until Abu Dhabi Autonomous Racing League


Why Rossi’s team won’t get what it wants from Ducati for 2024

by Valentin Khorounzhiy, Simon Patterson
6 min read

until Abu Dhabi Autonomous Racing League

A factory-spec 2024 Ducati Desmosedici being made available to VR46 for Marco Bezzecchi next year is the strong preference of both the Valentino Rossi owned team itself and, going by what he’d said earlier this year, Bezzecchi.

In a certain sense, it could also represent the path of least resistance for Ducati, in keeping a top prospect in Bezzecchi happy without having to let go of Johann Zarco – who is both a valuable current asset in MotoGP and a potential future focal point of its World Superbike programme.

If Bezzecchi needs to move to Pramac to get a 2024-spec Ducati, Zarco would make way – and he already has an offer from LCR Honda.

And having a fifth latest-spec bike would also be something that Ducati has already done in the recent past.

But that last point seems to be exactly why Ducati sporting director Paolo Ciabatti repeatedly emphasised on Friday at Silverstone that doing it again in 2024 was a non-starter.

Ducati had originally expanded to four works-spec machines in 2020, when it needed to keep hold of Jack Miller at Pramac while having already contractually guaranteed a GP20 to his team-mate Pecco Bagnaia. That paid off big time as Miller was arguably Ducati’s best rider in 2020 and Bagnaia developed into the MotoGP juggernaut he currently is.


Then when Ducati’s presence on the grid grew from six full-time bikes to eight with the arrival of Gresini in 2022, a fifth up-to-spec Desmosedici was made available for Luca Marini’s sophomore season at VR46.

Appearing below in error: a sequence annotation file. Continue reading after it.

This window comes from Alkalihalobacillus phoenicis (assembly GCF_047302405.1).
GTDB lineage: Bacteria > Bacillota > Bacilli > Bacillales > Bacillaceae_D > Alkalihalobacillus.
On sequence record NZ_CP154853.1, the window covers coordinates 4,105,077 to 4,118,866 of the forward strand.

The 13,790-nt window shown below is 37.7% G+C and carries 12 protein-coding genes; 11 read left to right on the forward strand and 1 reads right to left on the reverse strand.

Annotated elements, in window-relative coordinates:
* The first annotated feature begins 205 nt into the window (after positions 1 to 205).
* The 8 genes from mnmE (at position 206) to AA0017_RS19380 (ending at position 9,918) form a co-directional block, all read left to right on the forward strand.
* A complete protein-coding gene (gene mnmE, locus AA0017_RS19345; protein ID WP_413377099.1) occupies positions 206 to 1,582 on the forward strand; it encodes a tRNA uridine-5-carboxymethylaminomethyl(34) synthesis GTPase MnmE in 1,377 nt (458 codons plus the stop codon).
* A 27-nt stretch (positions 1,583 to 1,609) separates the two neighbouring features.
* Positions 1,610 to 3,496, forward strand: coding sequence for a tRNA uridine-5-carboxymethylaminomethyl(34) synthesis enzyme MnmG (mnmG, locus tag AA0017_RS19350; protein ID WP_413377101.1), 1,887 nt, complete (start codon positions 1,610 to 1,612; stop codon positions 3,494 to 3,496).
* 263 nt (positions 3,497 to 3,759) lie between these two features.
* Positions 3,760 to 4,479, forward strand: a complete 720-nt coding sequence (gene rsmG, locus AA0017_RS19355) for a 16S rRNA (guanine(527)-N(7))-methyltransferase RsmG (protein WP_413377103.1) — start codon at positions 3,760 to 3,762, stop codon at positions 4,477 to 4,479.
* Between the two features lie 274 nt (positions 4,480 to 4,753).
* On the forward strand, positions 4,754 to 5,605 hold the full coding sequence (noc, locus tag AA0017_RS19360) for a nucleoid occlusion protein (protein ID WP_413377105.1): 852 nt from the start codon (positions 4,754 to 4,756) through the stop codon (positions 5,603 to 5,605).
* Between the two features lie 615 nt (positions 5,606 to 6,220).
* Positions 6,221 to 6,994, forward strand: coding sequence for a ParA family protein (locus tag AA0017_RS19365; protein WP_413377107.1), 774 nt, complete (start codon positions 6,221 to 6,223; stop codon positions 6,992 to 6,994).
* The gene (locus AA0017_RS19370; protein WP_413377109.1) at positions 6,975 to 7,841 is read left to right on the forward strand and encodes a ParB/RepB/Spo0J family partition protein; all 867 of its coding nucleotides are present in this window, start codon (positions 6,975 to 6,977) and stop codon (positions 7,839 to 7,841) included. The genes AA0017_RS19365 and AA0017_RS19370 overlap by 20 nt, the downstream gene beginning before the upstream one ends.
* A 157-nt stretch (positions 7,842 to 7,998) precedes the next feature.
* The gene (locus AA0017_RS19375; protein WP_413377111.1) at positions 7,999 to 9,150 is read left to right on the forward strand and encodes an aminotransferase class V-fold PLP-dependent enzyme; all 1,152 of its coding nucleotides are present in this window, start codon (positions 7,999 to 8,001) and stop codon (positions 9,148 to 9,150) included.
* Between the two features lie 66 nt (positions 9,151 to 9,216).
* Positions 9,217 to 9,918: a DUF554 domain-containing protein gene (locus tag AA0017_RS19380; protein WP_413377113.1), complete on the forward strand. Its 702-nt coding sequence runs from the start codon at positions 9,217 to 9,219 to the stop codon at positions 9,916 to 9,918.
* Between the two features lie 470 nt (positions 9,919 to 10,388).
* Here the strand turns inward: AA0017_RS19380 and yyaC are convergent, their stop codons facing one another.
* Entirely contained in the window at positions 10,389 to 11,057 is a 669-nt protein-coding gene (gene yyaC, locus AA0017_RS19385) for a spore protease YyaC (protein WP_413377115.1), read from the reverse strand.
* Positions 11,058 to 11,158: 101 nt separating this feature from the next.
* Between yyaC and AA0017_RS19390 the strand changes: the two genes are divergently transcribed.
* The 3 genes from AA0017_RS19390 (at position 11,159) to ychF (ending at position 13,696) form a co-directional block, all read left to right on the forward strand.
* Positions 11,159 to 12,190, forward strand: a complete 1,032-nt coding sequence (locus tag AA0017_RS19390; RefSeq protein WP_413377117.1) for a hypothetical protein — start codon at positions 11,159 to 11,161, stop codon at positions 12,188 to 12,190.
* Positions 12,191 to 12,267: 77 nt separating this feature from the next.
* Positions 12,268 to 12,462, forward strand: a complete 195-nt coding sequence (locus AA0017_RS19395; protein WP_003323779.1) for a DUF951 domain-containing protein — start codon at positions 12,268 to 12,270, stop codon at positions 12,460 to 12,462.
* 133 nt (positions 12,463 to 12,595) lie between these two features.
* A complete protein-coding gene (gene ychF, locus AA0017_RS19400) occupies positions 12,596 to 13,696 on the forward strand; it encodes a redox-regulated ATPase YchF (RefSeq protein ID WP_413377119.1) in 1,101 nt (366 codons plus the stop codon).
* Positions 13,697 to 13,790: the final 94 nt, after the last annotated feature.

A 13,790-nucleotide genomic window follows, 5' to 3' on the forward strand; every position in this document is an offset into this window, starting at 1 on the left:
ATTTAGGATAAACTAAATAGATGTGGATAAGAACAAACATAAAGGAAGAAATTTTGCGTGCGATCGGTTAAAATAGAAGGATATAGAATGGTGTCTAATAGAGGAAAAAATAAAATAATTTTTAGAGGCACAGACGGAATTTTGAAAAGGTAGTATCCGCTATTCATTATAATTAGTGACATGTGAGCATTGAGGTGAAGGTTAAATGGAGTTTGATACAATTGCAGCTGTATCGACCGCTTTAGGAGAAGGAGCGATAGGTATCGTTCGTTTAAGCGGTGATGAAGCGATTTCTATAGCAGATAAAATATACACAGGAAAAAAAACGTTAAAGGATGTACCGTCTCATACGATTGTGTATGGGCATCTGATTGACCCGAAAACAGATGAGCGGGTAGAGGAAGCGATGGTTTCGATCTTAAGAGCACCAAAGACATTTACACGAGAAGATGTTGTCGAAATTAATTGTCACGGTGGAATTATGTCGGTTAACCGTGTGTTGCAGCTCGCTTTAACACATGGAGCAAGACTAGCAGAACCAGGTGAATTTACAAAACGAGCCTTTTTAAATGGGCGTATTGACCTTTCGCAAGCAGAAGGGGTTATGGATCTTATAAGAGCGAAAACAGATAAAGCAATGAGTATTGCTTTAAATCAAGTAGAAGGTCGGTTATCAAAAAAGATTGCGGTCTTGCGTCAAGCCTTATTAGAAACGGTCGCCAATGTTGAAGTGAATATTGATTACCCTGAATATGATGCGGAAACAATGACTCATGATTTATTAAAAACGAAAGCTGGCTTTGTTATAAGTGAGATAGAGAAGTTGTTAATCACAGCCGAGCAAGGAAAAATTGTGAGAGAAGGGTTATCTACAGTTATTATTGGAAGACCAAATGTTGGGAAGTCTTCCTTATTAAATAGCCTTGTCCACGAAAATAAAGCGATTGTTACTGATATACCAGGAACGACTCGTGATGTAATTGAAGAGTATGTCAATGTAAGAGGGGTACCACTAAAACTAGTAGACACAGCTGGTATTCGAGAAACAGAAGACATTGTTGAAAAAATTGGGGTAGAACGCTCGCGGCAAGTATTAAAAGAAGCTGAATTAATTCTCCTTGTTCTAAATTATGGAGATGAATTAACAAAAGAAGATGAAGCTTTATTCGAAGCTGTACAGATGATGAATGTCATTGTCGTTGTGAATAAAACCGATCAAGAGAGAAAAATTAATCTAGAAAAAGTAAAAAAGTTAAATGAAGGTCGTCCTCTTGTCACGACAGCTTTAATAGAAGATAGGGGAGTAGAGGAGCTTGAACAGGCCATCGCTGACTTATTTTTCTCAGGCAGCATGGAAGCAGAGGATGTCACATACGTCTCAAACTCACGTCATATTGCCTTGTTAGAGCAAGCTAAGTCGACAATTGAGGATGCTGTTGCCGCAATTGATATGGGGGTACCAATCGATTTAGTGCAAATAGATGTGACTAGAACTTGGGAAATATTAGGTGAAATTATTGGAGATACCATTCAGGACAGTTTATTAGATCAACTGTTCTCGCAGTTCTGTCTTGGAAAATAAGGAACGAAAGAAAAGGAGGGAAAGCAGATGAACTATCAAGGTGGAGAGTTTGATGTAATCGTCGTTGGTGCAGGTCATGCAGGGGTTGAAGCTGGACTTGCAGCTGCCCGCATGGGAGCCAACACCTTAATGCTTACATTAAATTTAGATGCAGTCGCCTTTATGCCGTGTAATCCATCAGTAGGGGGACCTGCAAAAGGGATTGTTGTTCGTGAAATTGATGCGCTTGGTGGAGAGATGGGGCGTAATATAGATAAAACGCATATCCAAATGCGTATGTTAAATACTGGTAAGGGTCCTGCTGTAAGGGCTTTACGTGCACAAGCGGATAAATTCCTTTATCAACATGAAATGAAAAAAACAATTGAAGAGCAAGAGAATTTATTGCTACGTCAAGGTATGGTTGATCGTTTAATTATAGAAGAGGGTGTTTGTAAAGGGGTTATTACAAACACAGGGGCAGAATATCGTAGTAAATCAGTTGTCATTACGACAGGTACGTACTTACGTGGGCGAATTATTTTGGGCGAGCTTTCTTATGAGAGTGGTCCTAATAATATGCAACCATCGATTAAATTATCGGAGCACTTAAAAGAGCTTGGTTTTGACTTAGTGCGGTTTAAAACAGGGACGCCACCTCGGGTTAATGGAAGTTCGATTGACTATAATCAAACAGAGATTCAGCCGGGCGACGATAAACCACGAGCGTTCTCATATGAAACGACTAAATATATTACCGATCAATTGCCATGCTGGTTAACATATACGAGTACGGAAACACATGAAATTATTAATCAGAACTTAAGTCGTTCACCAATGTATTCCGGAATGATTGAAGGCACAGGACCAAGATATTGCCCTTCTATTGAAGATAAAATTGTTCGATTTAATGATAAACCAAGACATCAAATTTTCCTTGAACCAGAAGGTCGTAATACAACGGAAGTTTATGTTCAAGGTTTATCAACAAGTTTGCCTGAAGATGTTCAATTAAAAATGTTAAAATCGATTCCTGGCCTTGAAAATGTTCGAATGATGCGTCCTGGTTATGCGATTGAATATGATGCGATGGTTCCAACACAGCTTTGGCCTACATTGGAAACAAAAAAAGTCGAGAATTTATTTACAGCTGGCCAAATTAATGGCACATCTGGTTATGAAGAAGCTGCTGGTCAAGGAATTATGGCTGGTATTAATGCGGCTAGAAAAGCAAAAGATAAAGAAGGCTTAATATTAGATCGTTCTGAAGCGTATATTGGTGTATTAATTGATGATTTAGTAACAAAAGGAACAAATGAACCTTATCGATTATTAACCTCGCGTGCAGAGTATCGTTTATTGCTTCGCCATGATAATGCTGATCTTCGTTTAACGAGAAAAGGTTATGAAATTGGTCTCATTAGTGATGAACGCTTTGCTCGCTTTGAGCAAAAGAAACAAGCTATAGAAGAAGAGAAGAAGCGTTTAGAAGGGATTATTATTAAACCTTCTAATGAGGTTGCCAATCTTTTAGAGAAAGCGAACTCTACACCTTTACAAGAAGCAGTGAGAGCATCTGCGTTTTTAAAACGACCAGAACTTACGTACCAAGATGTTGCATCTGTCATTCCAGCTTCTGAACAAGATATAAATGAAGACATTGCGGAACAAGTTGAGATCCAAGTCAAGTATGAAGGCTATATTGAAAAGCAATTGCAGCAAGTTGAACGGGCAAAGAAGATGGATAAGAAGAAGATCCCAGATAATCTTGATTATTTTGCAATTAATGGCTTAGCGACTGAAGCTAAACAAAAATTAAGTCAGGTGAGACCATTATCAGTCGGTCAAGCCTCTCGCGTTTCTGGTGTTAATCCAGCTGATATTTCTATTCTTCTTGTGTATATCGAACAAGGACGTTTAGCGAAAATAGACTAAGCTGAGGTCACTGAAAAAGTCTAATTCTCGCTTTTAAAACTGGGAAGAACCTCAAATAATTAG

This didn’t really pay dividends. The GP22 had a messy pre-season, to the point where different engine specs were homologated across the factory, Pramac and VR46 garages, and Marini struggled badly to begin with on the unrefined package.


He did find much better form by the end of the season, but Enea Bastianini’s superb results on a GP21 at Gresini all throughout the campaign suggested the spec upgrade for VR46 hadn’t really been worth the hassle. VR46 therefore stuck with the now sorted 2022 spec Ducatis for both Marini and Bezzecchi in 2023.


But team boss Uccio Salucci says that having learned from last year, VR46 could handle getting a latest-spec machine again next season and therefore wants one for Bezzecchi – which would allow the now multiple race winner to get a 2024 bike without Ducati having to shuffle its line-up.

“We have a good team. I don’t know if we are like Pramac or not, but we are ready to manage the factory bike in our team,” Salucci told The Race at Silverstone.


“Last year, we were maybe too young and when we managed the factory bike for Marini, for sure we did some mistakes.

“But now we have one year more of experience and we are ready to manage a factory bike.

“We will see what will happen, but for sure Ducati knows our request and the [VR46] Academy knows our situation. I’m here, and I’m waiting in the middle – but I’m very tranquillo!”



Yet while Salucci has been holding out hope that Ducati may give VR46 a GP24, Ducati sporting director Paolo Ciabatti’s stance makes it sound a logical impossibility.